practice with the distributive law
8.P.4 Create and use symbolic expressions and relate them to verbal, tabular, and graphical representations. introduction to variables
going from a sequence of operations to an expression
going from an expression to a sequence of operations
8.P.5 Identify the slope of a line as a measure of its steepness and as a constant rate of change from its table of values, equation, or graph. Apply the concept of slope to the solution of problems. introduction to the slope of a line
practice with slope
8.P.6 Identify the roles of variables within an equation, e.g., $\,y = mx + b\,$, expressing $\,y\,$ as a function of $\,x\,$ with parameters $\,m\,$ and $\,b\,$. solving linear equations in one variable
(This is the pdf file for Section 32,
Solving Linear Equations in One Variable)
graphing lines
finding equations of lines
8.P.7 Set up and solve linear equations and inequalities with one or two variables, using algebraic methods, models, and/or graphs. practice with the Addition Property of Equality
practice with the Multiplication Property of Equality
solving simple linear equations with integer coefficients
solving more complicated linear equations with integer coefficients
solving linear equations involving fractions
solving linear equations, all mixed up
solving simple linear inequalities with integer coefficients
solving linear inequalities with integer coefficients
solving linear inequalities involving fractions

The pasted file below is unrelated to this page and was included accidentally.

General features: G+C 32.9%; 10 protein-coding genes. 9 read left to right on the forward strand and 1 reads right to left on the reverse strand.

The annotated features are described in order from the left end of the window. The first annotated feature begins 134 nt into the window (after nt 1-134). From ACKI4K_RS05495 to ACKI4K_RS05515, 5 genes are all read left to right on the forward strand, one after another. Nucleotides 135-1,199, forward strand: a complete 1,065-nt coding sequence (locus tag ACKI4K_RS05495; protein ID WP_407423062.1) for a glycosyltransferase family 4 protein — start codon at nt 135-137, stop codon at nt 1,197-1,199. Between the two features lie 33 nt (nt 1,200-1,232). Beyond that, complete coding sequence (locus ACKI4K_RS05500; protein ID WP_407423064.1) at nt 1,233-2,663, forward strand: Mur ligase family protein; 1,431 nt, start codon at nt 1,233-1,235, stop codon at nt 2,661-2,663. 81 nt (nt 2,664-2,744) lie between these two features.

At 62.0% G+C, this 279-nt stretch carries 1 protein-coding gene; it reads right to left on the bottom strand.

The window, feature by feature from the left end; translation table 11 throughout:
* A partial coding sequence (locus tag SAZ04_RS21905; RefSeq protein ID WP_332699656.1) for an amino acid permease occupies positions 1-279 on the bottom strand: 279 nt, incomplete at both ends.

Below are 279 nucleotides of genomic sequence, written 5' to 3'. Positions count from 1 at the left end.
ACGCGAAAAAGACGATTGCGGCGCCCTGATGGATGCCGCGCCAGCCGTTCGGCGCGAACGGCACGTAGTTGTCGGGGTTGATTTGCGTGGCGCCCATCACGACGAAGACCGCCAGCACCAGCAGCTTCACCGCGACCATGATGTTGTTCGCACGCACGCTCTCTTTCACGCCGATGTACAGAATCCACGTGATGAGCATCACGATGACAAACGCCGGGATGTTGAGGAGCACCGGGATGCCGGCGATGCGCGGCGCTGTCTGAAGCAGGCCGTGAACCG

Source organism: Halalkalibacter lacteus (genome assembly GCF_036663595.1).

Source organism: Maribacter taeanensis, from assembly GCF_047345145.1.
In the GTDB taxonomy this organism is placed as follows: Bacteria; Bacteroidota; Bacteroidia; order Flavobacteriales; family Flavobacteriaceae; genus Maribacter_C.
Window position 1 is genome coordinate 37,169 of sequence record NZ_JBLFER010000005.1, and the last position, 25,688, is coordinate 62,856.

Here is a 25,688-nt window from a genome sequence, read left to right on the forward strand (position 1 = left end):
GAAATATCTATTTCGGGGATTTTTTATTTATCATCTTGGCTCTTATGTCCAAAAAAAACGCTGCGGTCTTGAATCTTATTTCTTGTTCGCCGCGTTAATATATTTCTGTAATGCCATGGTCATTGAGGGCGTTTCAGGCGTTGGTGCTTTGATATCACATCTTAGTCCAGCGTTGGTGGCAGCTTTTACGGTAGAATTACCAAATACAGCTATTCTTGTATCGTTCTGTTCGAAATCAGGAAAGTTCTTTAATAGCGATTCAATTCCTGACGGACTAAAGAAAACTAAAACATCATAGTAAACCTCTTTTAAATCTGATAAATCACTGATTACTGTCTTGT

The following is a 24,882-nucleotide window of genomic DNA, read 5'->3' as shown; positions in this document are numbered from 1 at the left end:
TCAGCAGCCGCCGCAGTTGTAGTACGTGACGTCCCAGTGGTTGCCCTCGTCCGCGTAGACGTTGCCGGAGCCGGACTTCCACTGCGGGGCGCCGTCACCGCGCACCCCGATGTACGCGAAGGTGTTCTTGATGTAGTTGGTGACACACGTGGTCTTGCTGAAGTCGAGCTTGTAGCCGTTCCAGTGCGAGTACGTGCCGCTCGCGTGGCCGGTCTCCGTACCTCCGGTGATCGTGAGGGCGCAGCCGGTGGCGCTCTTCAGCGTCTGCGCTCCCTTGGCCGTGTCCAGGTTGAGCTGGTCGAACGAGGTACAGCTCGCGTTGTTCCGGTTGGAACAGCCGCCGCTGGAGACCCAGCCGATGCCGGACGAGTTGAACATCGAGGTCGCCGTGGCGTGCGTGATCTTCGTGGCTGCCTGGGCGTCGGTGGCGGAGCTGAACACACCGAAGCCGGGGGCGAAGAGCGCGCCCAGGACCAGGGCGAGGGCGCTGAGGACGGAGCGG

8.P.8 Explain and analyze—both quantitatively and qualitatively, using pictures, graphs, charts, or equations—how a change in one variable results in a change in another variable in functional relationships, e.g., $\,C = \pi d\,$, $\,A = \pi r^2\,$ ($\,A\,$ as a function of $\,r\,$), $\,A_{\text{rectangle}} = lw\,$ ($\,A_{\text{rectangle}}\,$ as a function of $\,l\,$ and $\,w\,$). Getting bigger? Getting smaller?
8.P.9 Use linear equations to model and analyze problems involving proportional relationships. Use technology as appropriate.  
8.P.10 Use tables and graphs to represent and compare linear growth patterns. In particular, compare rates of change and $\,x$- and $\,y$-intercepts of different linear patterns.  
8.G.1 Analyze, apply, and explain the relationship between the number of sides and the sums of the interior and exterior angle measures of polygons.  
8.G.2 Classify figures in terms of congruence and similarity, and apply these relationships to the solution of problems. Triangle Congruence
Similarity, Ratios, and Proportions
8.G.3 Demonstrate an understanding of the relationships of angles formed by intersecting lines, including parallel lines cut by a transversal. Parallel Lines
8.G.4 Demonstrate an understanding of the Pythagorean theorem. Apply the theorem to the solution of problems. the Pythagorean Theorem